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The Hirelings
by [?]


Crowded as was the steamer with cultured Americans invading Europe, few knew that Rozenoffski was on board, or even that Rozenoffski was a pianist. The name, casually seen on the passengers’ list, conveyed nothing but a strong Russian and a vaguer Semitic flavour, and the mere outward man, despite a leonine head, was of insignificant port and somewhat shuffling gait, and drew scarcely a second glance.

He would not have had it otherwise, he told himself, as he paced the almost deserted deck after dinner–it was a blessing to escape from the perpetual adulation of music-sick matrons and schoolgirls–but every wounded fibre in him was yearning for consolation after his American failure.

Not that his fellow-passengers were aware of his failure; he had not put himself to the vulgar tests. His American expedition had followed the lines recommended to him by friendly connoisseurs–to come before the great public, if at all, only after being launched by great hostesses at small parties; to which end he had provided himself with unimpeachable introductions to unexceptionable ladies from irresistible personalities–a German Grand Duke, a Bulgarian Ambassador, Countesses, both French and Italian, and even a Belgian princess. But to his boundless amazement–for he had always heard that Americans were wax before titles–not one of the social leaders had been of the faintest assistance to him, not even the owner of the Chicago Palace, to whom he had been recommended by the Belgian princess. He had penetrated through one or two esoteric doors, only to find himself outside them again. Not once had he been asked to play. It was some weeks before it even dawned upon the minor prophet of European music-rooms that he was being shut out, still longer before it permeated to his brain that he had been shut out as a Jew!

Those barbarous Americans, so far behind Europe after all! Had they not even discovered that art levels all ranks and races? Poor bourgeois money-mongers with their mushroom civilization. It was not even as if he were really a Jew. Did they imagine he wore phylacteries or earlocks, or what? His few childish years in the Russian Pale–what were they to the long years of European art and European culture? And even if in Rome or Paris he had foregathered with Jews like Schneemann or Leopold Barstein, it was to the artist in them he had gravitated, not the Jew. Did these Yankee ignoramuses suppose he did not share their aversion from the gaberdine or the three brass balls? Oh the narrow-souled anti-Semites!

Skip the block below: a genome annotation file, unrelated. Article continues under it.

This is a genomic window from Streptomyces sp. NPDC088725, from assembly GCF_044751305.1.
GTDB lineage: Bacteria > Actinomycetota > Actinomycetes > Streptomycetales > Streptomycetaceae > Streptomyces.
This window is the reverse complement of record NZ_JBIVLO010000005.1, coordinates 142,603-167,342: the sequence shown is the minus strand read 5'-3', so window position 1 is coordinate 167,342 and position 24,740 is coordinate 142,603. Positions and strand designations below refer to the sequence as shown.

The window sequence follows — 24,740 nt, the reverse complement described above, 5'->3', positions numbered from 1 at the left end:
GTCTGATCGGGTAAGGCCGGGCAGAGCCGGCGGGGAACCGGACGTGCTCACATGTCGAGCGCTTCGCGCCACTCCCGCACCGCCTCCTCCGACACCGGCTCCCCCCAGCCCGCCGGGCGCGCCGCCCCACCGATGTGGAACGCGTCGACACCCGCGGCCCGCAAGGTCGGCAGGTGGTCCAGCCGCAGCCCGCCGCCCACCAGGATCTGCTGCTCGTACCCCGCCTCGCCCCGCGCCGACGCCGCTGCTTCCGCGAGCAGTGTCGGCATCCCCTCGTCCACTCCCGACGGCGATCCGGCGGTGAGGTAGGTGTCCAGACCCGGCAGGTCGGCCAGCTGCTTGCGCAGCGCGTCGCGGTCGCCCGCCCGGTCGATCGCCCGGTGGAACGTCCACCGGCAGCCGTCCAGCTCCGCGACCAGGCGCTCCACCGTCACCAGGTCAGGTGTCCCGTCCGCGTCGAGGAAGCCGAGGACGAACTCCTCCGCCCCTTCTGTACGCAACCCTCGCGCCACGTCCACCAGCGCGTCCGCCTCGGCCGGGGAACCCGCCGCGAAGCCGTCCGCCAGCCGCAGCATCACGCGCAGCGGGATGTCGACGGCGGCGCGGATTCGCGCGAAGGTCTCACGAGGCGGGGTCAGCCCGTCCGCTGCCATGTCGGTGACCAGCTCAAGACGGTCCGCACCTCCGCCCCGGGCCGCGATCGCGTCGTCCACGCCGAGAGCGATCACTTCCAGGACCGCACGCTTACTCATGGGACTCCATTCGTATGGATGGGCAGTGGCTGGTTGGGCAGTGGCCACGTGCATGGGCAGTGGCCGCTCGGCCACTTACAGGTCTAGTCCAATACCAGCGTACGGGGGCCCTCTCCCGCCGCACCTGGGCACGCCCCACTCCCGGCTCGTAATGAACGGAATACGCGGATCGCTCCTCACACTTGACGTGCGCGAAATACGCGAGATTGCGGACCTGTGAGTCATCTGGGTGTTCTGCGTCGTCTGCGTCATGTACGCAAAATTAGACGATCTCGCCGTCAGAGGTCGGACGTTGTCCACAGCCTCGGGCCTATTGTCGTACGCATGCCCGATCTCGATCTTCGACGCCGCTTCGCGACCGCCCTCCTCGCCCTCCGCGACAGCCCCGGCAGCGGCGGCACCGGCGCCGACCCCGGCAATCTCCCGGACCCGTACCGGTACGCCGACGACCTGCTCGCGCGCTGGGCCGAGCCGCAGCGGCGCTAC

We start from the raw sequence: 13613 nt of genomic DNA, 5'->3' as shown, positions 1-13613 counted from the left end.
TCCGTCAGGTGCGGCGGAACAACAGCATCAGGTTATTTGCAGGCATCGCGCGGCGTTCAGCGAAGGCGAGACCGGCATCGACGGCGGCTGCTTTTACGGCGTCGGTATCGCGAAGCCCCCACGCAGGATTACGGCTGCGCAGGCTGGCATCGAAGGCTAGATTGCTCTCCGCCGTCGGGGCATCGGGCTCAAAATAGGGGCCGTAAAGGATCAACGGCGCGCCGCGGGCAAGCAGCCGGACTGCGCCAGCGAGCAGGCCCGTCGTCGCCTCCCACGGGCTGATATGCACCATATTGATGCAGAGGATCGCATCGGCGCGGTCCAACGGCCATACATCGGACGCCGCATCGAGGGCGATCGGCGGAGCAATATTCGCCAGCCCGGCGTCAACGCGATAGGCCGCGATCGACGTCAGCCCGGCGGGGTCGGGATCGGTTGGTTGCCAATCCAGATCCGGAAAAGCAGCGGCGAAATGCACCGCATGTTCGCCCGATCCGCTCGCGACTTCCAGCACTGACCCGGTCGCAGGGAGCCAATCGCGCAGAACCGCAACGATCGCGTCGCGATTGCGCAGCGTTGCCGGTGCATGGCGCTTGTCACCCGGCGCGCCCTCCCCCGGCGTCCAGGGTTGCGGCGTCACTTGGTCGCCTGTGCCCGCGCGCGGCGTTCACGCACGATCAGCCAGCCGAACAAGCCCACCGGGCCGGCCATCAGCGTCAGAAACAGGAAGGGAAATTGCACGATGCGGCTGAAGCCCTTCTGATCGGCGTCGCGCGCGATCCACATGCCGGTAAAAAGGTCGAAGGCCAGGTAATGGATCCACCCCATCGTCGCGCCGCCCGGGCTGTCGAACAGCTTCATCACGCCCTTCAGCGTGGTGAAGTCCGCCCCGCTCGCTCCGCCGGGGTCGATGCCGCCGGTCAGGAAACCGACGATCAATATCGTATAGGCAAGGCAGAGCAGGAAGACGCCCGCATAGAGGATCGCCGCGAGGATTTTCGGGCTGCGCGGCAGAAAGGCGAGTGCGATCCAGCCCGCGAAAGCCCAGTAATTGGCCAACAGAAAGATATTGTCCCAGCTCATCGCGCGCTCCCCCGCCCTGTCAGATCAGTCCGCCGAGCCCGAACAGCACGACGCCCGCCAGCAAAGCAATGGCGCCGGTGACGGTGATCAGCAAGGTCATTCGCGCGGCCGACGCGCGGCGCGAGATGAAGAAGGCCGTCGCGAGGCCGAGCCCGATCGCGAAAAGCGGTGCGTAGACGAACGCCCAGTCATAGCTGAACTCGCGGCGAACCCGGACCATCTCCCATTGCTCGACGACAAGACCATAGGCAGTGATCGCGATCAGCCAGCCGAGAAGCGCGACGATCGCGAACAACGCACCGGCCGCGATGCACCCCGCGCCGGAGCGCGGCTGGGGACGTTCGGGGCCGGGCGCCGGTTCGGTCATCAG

The deck-steward stacked the chairs, piled up the forgotten rugs and novels, tidying the deck for the night, but still the embittered musician tramped to and fro under the silent stars. Only from the smoking-room where the amateur auctioneer was still hilariously selling the numbers for a sweepstake, came sounds in discord with the solemnity of sky and sea, and the artist was newly jarred at this vulgar gaiety flung in the face of the spacious and starry mystery of the night. And these jocose, heavy-jowled, smoke-soused gamblers were the Americans whose drawing-rooms he would contaminate! He recalled the only party to which he had been asked–‘To meet the Bright Lights’–and which to his amazement turned out to be a quasi-public entertainment with the guests seated in rows in a hall, and himself–with the other Bright Lights–planted on a platform and made to perform without a fee. The mean vulgarians! But perhaps it was better they had left him untainted with their dollars–better, comparatively poor though he was, that America should have meant pure loss to him. He had at least kept the spiritual satisfaction of despising the despiser, the dignity of righteous resentment, the artist’s pride in the profitless. And this riot of ugliness and diamonds and third-rate celebrities was the fashionable society to which, forsooth, the Jew could not be permitted access!